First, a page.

Vidauban Project. Id., ¶ 7. These efforts required extensive
travel throughout France to meet government officials, bankers
and attorneys. In addition, Hirsh traveled to the United States
to discuss the status of the Vidauban Project with Jones or his
advisors. Id., ¶ 9. Generally, Hirsh went to Florida during her
trips to the United States; however, she did make some trips to
New York and New Jersey. Id. During some of her visits to the
United States Hirsh would entertain French contacts. Id.
From 1982 until 1987 Hirsh worked as Gerante of SCI without
a contract. She entered her first contract with respect to her
work for the Vidauban Project in 1987. Id., ¶ 11. At that time,
Hirsh entered two contracts concerning her employment: the
first was a five year employment contract between Hirsh and
SCI; the second was a contract between Hirsh and Jones. Id.
Under the second contract, Jones personally and unconditionally
guaranteed all sums due and payable to Hirsh under the contract
with SCI. Id. Both of these contracts were renegotiated in
1989. The renegotiations resulted in the "Amended and Restated
Employment Agreement" with SCI (the "SCI Contract") and an
Employment Agreement with Mediterranean Golf (the
"Mediterranean Golf Contract"). Id., ¶ 12, Ex. D. Under both of
these contracts, Hirsh's employment was extended to 31 December
1993. Id., ¶ 13.
The Mediterranean Golf Contract was negotiated on behalf of
Mediterranean Golf by Frank Weller, Esq. ("Weller"), a
Maryland attorney. Jones Dec., ¶ 5. Hirsh was represented by
Cole & Dietz, a New York City law firm. Id. Hirsh's Montclair,
New Jersey address is given as her residence on the
Mediterranean Golf Contract. Id.
Although Hirsh's duties as Gerante did not change after the
execution of the SCI Contract and Mediterranean Golf Contract,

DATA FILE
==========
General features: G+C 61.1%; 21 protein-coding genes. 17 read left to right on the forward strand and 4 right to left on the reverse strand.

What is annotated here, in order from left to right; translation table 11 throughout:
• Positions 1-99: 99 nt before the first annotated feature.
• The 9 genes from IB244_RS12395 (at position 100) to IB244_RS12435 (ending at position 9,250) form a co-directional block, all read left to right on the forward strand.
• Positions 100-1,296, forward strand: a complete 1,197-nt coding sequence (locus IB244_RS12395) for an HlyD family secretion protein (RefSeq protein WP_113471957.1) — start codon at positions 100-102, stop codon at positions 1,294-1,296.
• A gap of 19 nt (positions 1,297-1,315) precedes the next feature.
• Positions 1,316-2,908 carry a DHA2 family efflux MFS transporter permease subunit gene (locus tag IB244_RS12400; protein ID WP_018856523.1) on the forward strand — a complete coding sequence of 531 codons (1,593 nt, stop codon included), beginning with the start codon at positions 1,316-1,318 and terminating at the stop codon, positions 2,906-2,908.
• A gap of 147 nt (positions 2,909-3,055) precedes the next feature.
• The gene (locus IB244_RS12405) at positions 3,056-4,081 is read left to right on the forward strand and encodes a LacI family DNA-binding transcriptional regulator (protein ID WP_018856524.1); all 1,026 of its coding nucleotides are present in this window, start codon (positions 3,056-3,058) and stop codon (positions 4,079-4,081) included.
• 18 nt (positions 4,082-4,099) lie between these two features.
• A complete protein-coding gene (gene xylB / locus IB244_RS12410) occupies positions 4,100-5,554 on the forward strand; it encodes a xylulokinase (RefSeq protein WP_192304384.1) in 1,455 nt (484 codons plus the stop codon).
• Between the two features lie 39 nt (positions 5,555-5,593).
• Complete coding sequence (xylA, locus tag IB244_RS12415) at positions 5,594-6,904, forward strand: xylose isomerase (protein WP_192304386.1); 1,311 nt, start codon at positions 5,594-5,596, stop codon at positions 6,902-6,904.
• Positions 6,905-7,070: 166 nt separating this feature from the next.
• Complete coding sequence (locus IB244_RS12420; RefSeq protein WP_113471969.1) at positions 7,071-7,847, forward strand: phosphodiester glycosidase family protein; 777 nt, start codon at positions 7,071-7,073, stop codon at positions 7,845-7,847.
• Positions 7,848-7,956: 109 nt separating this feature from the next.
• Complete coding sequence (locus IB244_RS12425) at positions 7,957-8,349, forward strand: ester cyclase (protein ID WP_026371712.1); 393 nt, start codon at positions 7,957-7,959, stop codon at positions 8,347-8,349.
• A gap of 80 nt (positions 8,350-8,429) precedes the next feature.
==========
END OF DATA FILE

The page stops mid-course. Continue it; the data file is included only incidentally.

her duties were set forth thereunder. Under the SCI Contract,
Hirsh was required to serve as Gerante of the SCI and continue
preparations of the master plan for the Vidauban Project.
Hirsh Aff., ¶ 14. Jones states that the SCI Contract dealt
exclusively with Hirsh's services relating to the Vidauban
Project. Jones Dec., ¶ 7.
The Mediterranean Golf Contract required Hirsh to "`develop
and implement marketing and public relations programs for
[Mediterranean Golf] for the purpose of promoting the `Robert
Trent Jones' name and the business activities and goodwill of
all businesses controlled by [Jones]. . . .'" Mediterranean
Golf Contract, 1. At oral argument, counsel for Plaintiffs
contended the Mediterranean Golf Contract implicitly required
Hirsh to travel around the world to fulfill her duty to
promote the Robert Trent Jones name. However, there is no
language in the Mediterranean Golf Contract which supports
that contention. Moreover, Plaintiffs have not submitted an
affidavit or other documentation to support that contention.
The Mediterranean Golf Contract also prohibited Hirsh from
accepting employment by any company other than those companies
owned by Jones. Id., 2.
Hirsh states that in fulfilling her obligations under the
Mediterranean Golf Contract she was never required to work for
any of Jones' other companies other than SCI. Hirsh Aff.,
¶ 14. The Plaintiffs state throughout Hirsh's employment under
the Mediterranean Golf Contract she was in "regular
communication" with Jones or his advisors who were located in
the United States. Fritz Dec., ¶ 4, Ex. 4. Alan Blake Davis,
Chief Operating Officer and Vice President of Mediterranean
Golf ("Davis"), states he had extensive meetings with Hirsh in
the United States. Davis Dec., ¶ 3.
In 1990 Jones hired a team of advisors to review his
domestic and international operations. Jones Dec., ¶ 6. Davis
was one of the people hired for that purpose. Davis Dec., ¶ 3.
In April 1990 Hirsh attended a meeting in Florida where she was
advised that her salary was being reduced because of financial
difficulties of Jones and his companies. Hirsh Aff., ¶ 18. In
June 1990 Hirsh attended a meeting in Paris at which Hirsh was
requested to give a presentation on the Vidauban Project with
only two hours' notice. Id.
Jones states that he realized, as a result of the
above-mentioned review, there was little to no promotion of
his name as required under the Mediterranean Golf Contract.
Jones Dec., ¶ 6. Davis states he, on behalf of Jones, sent to